In an effort to make the unfamiliar, familiar, it is necessary in the twenty-first century for teachers to utilize technology to its utmost capabilities. It was only roughly fifteen years ago that I remember sitting quietly in a classroom reading Beowulf to myself. It was not until I ordered a copy of Seamus Heaney's audio-book version of his new translation of Beowulf; however, that I seriously understood the power and command of Anglo-Saxon poetry - it is no wonder that Heaney's book was a New York Times Bestseller for several weeks. To this day, I am sure many of us know teachers that teach poetry (as well as prose) in the isolation of student's minds. But ,we must not forget that sounds awaken us. The natural poetics of rhythm and meter helps us connect with poetry in the very organic sense of sound. Students cannot see poetry without hearing poetry.

I have hesitated using rap music in the classroom because I want students to sincerely think about what they are reading. It is easy to be caught up with wanting to teach what you think they need to know. It would be ignorant not to reference rap in a unit of poetry simply because rap has a distinct and profound history through jazz, blues, and Caribbean roots. Sometimes we forget that rap and the culture of hip-hop are not just important to our students, but are important to world history. More importantly, rap has not only had a profound impact on the history of popular culture, but has been applied to studies in sociology, psychology, economics, etc. By using rap to teach students poetry, they are allowed to make connections with texts by accessing prior knowledge.

Using rap in this unit is not meant to be a decoy. Rap is culturally relevant and it has a unique relationship to poetry through rhythm, meter, and rhyme. Most would argue that rap as merely the glorification of drugs, sex, and violence, but it is necessary to address with students that "[r]ap music is two-fold. Like most forms of music, it is about entertainment. It is also about creating spaces where particular communities of African American and Latino youth from urban areas in the U.S. can engage in dialogues about education, power, politics, sex, violence, language, and economic segregation."7 Rap should be taken seriously in and out of the classroom because it is both real and relevant to urban culture. Using that as a background, students will discover their own argumentative stances on the issue of intellectual property in popular culture and be able base their arguments in examples from the canon of authentic poetic literature.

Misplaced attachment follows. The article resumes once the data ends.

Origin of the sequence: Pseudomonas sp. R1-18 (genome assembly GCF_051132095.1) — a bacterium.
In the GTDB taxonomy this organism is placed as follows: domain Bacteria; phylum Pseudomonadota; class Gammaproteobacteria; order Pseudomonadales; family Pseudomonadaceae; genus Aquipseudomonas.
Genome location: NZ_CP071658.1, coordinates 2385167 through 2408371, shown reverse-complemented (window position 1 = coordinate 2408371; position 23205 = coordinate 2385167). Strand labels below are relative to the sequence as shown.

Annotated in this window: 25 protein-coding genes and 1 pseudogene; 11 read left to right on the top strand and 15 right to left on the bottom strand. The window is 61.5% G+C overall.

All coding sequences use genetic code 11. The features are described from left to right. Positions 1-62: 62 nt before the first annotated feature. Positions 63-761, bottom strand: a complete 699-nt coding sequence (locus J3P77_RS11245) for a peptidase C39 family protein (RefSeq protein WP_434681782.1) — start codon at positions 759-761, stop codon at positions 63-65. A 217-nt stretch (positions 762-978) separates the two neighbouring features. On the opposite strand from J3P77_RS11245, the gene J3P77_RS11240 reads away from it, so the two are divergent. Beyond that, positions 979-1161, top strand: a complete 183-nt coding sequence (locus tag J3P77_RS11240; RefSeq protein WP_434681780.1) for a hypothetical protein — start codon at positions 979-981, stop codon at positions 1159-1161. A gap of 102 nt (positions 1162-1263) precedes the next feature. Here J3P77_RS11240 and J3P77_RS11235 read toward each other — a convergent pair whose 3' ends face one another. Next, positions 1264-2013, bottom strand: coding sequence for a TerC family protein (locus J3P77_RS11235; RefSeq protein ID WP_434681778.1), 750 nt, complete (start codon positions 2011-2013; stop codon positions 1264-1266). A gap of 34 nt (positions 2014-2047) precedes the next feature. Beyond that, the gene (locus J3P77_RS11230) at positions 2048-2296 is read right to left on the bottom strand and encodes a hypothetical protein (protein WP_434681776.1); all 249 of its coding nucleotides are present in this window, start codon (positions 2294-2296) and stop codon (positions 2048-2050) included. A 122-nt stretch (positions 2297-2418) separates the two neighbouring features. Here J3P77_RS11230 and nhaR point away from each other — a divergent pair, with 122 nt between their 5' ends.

Background for Final Project

In Adam Bradley's intro to Book of Rhyme he explains that "skilled MCs underscore the rhythm of the track in the rhythm of their flows and patterns in their rhymes. As a consequence, the lyric rappers write are more easily separated from their specific musical contexts and presented in written form as poetry. The rhythm comes alive on the page because so much if of it is embedded in the language itself."8

The culture of hip-hop and its representation in music has changed in the last twenty years. It evolved from The Sugarhill Gang's simple, yet complicated tracks in the 80's to the calls to social justice from Public Enemy in the 80's and even NWA's hood lyrics by the early 90's. Sampling emerged as a mainstream art form by the late 90's. In more recent years, rap has sampled melody, and beats to match their rhyme schemes. While some critics have labeled this as a lame attempt to recycle tracks, I would argue that it is an homage to great lyrical content that has been passed down through time.

More recently, with the advent of the mash-up, this has become even more apparent. Albums like Dangermouse's, The Grey Album, which combines the melodies of The Beatles' White Album and Jay-Z's Black Album remind us that there are familiar contexts and that it does not just rely on the melody. The Beatles and Jay-Z are only but four or five decades apart. They both successfully use the components of their ancient cousins: meter, rhythm, and form. Magically, these items are mixed together into a new form of music: the mash-up.

Another prime example of the mash-up artist would be, Greg Gillis, a.k.a. GirlTalk, who compiled over 150 different tracks from some of the most popular songs of the last 50 years to create the album Night Ripper. Most recently, his album Feed the Animals, has received critical acclaim; however, the government has scrutinized it. Many have referred to it as stealing intellectual property, but GirlTalk has defended his works by claiming that they are new creations and not mere samples of songs.